"Let me borrow your T-shirt," Eric nodded. Yang Shao was wearing a black @nineinchnails T-shirt over a long-sleeved dark grey shirt.

"Aw, come on, man. This is from the Fragility 2.0 tour."

"I'll give it back."

"You'd better," Yang Shao grumbled as he pulled off the T-shirt and handed it to Eric, "I've killed for less."

By the time Eric had shrugged into the shirt, Yang Shao had vanished.

Not thirty seconds after, Eric saw the flashing lights of an unmarked white Impala. He really hoped it was Johnny or Nathaniel, or he'd have some very uncomfortable explaining to do -- why a Witness Security protectee was standing over the body of his handler in front of his court-ordered therapist's home, for starters.

Fortunately, when the driver's door opened, Johnny's sizable bulk popped out.

"Oh, shit, Eric. You told me on the phone it was bad, but. . . shit," Johnny shook his head.

"I need you to forget I was here, Johnny. You got a tip from a CI that the body was here, and you acted on it. If the Marshal's Service finds out I was involved in any way, they're going to make me disappear. And we're so close on your case."

Johnny nodded.

"You're just listed as an anonymous CI in our files. Boss was very clear on that. I'll just put this call down as that number. It'll square. You know who did this to him? That Chinese nutbag we had down at the station?"

"Wasn't him. He shoots people. He doesn't cut them up."

"Who, then?"

Eric held up his arms, the long scars from his wrists to his elbows facing the young Deputy.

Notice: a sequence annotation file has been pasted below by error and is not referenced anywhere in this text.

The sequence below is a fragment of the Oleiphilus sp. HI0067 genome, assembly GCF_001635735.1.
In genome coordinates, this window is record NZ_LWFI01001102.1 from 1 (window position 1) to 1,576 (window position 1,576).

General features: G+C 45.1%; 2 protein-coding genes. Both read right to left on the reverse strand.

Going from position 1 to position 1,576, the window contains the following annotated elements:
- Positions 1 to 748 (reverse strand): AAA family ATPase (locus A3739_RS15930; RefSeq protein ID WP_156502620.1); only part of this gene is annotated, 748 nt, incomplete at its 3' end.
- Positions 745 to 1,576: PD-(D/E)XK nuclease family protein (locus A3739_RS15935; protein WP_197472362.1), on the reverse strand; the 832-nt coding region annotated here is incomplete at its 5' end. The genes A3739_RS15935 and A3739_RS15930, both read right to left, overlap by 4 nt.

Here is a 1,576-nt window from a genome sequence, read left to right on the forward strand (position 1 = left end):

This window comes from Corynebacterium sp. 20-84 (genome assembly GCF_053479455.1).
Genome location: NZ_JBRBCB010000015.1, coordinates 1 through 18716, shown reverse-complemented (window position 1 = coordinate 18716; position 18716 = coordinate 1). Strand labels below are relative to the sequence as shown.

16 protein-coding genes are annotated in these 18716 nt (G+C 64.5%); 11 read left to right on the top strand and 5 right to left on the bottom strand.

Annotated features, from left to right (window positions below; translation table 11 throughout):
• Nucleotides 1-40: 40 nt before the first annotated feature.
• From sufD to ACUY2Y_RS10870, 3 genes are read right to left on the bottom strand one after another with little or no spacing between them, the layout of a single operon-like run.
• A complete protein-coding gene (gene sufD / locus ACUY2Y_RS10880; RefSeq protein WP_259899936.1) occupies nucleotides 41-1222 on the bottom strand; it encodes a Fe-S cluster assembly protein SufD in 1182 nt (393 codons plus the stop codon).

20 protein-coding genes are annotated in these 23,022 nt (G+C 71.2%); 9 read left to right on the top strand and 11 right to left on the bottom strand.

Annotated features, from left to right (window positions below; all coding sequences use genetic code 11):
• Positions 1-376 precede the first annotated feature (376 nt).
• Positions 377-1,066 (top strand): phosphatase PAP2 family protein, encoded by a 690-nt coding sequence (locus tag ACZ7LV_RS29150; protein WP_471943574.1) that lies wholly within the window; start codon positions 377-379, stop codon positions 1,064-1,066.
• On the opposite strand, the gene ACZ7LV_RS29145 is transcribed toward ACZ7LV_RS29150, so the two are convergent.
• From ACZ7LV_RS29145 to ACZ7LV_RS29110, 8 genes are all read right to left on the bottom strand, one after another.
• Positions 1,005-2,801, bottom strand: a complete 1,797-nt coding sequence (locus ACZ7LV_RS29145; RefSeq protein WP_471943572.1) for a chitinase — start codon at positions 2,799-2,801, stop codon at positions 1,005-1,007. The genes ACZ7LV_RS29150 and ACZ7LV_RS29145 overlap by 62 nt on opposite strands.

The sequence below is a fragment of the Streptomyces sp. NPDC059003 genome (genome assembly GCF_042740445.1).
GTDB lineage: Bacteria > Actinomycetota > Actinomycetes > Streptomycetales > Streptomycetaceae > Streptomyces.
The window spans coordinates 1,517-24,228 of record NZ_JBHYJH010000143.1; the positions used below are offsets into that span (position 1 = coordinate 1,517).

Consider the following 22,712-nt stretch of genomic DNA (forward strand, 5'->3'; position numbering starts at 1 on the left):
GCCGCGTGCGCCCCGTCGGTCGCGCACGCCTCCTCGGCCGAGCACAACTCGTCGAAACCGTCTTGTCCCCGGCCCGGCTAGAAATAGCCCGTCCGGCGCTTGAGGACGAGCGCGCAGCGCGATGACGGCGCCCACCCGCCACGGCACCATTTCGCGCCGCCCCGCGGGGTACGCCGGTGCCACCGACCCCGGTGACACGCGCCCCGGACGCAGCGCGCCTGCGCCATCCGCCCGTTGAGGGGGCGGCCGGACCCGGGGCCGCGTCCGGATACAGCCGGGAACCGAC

"Same guy who did this to me."

* * *

Eric's Thunderbird stalled out again about six blocks away from where Marshal Ryan Dean had met his end, and this time it wouldn't start up again. He hated to have to call Johnny for a ride, especially since he'd just dumped a huge headache of a homicide in the poor guy's lap, but he really didn't know anyone else in this town apart from Nathaniel, and he really didn't feel like going through the story yet again that night. Still, he sat in the car for a good twenty minutes deciding if he should leg it home or not, taxis being what they were in this town.

He stepped out of the car into the muggy night. The emergency pack of Camel Lights had relocated from the kitchen drawer to the aging T-bird's glove box, and Eric was resisting the temptation to light one up before he called Johnny and asked for a ride like a kid whose parents had forgot to pick him up at soccer practice. Just as he was about to pull out his cell phone, a black BMW 5-series with blackout-tinted windows purred to a stop next to him. The passenger window rolled down, and Yang Shao's excessively pale face floated into view.

"You call for a taxi?" the Chinese assassin grinned.

Eric shrugged and locked up his own vehicle, then climbed into the passenger seat of the BMW.

"So Supercop is all sorts of dead. They put the sheet over his head and everything," Yang Shao commented, as if he were discussing nothing more interesting than the day's hockey scores.

"You catch Russel's trail at all?" Eric said, biting off the urge to yell at Yang Shao for being an insensitive bastard. It was only then that Eric realized he had really liked the now-deceased Federal Marshal.

"Nope. Didn't expect to, though. I don't leave a trail, and while Russel's not as hardcore as yours truly, he's not going to leave one either."

"You ever think of taking the hunt for Russel proactive? Like, trying to find him rather than just haunting me, waiting for him to kill me?"

"I could do that, but then I'd be leaving the one place I know he'll eventually show up."

"What if you could do both?" Eric asked.

It took Yang Shao a second to react to that.

"Interesting. And here I figured that going on the straight and narrow had made you all soft and weak-willed. You want to hunt with me, then, killer?"